Eric Alterman,

       I gave Diana a late break around 8 a.m. because Eve didn’t give us much of a break at all last night. It wasn’t that she was crying, it was more a nonstop gurgling, as if she were a frog underwater. The most worrisome thing about Eve so far is that she sometimes sleeps with both her elbows folded behind her head, with just the hint of a come-hither smile–as if she were posing for Playboy. Doesn’t she understand that while men may enjoy that kind of girl, they won’t respect her? I don’t look forward to this talk in, say, 16 years.
       I made breakfast while Eve watched, and I asked her, politely, to go to goddamn sleep already. Maybe it was the firm but loving tone of my voice. Maybe she had tired herself out with the frog noises. More likely, it was the soothing sound of Michael Kinsley and John Fund arguing about Whitewater on C-SPAN for two and a half hours, but Eve slept like … well, not a baby but something that sleeps a lot.
       Diana woke up at 10:15 because Eve had her first doctor’s appointment. We had a hard time choosing a pediatrician but ultimately decided on the one that was across the street from Citarella, in case of either gastronomical or medical emergencies. Everything at the doctor’s went great. I remember who I used to be–just two weeks ago–and therefore can’t really bear to type the fact that she has gained a full pound since she was born two weeks ago. That’s good. So, apparently, is the fact that she messes up about eight diapers a day. (Those of you who want to know how many were poop will have to e-mail me privately. I still have some self-respect.)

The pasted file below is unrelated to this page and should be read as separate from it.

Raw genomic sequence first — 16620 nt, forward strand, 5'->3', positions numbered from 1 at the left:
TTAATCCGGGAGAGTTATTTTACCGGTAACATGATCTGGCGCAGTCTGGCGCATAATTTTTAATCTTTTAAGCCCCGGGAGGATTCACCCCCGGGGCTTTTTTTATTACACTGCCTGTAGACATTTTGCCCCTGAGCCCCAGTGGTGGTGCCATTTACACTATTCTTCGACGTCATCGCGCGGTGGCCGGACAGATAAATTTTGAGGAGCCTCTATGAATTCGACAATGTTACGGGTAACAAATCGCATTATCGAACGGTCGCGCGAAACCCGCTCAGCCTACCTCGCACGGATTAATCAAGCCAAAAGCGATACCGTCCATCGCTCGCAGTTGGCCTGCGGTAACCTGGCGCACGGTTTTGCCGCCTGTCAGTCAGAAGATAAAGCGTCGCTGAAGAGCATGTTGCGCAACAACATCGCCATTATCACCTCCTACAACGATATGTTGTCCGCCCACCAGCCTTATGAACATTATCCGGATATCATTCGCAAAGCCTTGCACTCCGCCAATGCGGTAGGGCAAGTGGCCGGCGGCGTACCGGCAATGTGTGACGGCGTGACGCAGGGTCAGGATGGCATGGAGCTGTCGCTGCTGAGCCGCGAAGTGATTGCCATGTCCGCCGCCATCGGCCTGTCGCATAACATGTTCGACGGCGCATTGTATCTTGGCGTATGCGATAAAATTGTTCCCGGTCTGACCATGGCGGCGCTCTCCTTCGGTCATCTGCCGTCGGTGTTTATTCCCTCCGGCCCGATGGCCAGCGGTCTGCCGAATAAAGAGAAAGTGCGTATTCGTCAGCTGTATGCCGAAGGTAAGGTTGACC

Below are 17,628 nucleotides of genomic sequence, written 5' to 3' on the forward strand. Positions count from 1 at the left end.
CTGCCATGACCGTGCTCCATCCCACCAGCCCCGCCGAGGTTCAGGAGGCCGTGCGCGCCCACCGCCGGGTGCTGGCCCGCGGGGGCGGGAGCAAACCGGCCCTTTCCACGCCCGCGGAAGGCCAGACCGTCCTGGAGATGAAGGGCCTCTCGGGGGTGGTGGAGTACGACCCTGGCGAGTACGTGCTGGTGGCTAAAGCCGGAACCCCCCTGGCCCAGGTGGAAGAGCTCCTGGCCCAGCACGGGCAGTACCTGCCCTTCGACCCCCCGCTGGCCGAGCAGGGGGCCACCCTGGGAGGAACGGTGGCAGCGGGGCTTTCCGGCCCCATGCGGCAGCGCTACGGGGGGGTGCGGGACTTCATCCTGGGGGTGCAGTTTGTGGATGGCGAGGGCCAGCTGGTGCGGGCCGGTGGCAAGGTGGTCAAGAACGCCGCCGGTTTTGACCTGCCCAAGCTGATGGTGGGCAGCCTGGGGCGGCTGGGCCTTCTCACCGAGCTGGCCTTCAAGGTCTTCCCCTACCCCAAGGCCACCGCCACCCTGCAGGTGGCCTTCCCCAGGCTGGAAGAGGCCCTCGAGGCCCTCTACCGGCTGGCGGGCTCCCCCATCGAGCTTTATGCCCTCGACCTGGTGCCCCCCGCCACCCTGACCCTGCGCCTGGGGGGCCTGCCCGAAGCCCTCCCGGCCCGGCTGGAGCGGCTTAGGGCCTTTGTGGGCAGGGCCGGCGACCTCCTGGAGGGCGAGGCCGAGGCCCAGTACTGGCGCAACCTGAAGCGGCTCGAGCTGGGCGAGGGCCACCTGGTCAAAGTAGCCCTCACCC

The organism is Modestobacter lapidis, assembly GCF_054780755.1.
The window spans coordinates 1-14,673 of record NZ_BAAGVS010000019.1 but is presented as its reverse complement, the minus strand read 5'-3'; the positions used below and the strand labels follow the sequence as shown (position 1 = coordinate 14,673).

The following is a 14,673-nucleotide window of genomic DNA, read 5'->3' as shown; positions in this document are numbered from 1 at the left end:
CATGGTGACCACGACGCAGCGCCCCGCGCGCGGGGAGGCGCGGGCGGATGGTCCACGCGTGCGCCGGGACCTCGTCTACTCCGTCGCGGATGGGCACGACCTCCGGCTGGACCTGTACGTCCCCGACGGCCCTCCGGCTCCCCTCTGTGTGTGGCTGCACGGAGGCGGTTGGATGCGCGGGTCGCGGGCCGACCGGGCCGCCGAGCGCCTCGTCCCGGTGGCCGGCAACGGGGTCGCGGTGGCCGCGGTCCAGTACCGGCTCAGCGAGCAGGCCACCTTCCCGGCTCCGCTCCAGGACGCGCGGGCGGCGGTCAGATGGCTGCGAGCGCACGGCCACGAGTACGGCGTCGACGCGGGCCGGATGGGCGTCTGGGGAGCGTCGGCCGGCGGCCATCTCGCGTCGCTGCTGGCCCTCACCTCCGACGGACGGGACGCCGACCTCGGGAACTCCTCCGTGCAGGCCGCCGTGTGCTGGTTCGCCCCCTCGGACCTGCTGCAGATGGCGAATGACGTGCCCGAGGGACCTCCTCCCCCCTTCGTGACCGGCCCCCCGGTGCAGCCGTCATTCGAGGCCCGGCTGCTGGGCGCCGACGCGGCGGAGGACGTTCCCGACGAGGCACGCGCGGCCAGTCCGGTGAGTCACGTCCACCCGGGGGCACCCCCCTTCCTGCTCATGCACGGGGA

This being the Upper Jewish Side, there is no good news without bad news. Upon returning home from the pediatrician, I got a message from the child-care center at the Y, 10 blocks south, that they were full up, and there will be no room for Eve when Diana returns to work in September. We signed her up six months BEFORE SHE WAS BORN! That means we are going to have to schlep the kid 25 blocks uptown in a much less fashionable direction–all for the privilege of paying more money than the Hofstra kids I taught last semester pay in tuition. Yes, I know, I sound like a generic Manhattanite parent. But at least the child-care center we’ve chosen is on the up-and-up, taxwise. If Eve ever wants to be attorney general, she will have only her own child’s day-care payments to answer for.
       This afternoon, I had to leave Eve for four whole hours while I went to The Nation to do a segment for its radio show and work out the final details of my new contract for the column I am doing. It’s called “republic opinion,” and it’s supposed to be about ideas. Naming it was a lot harder than naming Eve. I was looking for names from songs I would enjoy singing to her, since that’s most of what dads seem to do for the first year or so. (Diana vetoed “Layla” and anything that smacked of a Springsteen character; Victor Navasky and Katrina vanden Heuvel did not share my affection for “Unpopular Front” or “Fifth Columnist.”) I asked Victor for a lifetime subscription to the magazine for Eve to protect her from the influence of Barney and Michael Eisner. He worried that she would live too long. But since Victor can’t possibly live as long as Eve, I really don’t see what the problem is. I guess it’s one of those liberal principles, like low pay for writers, that has seen The Nation through the past 133 years.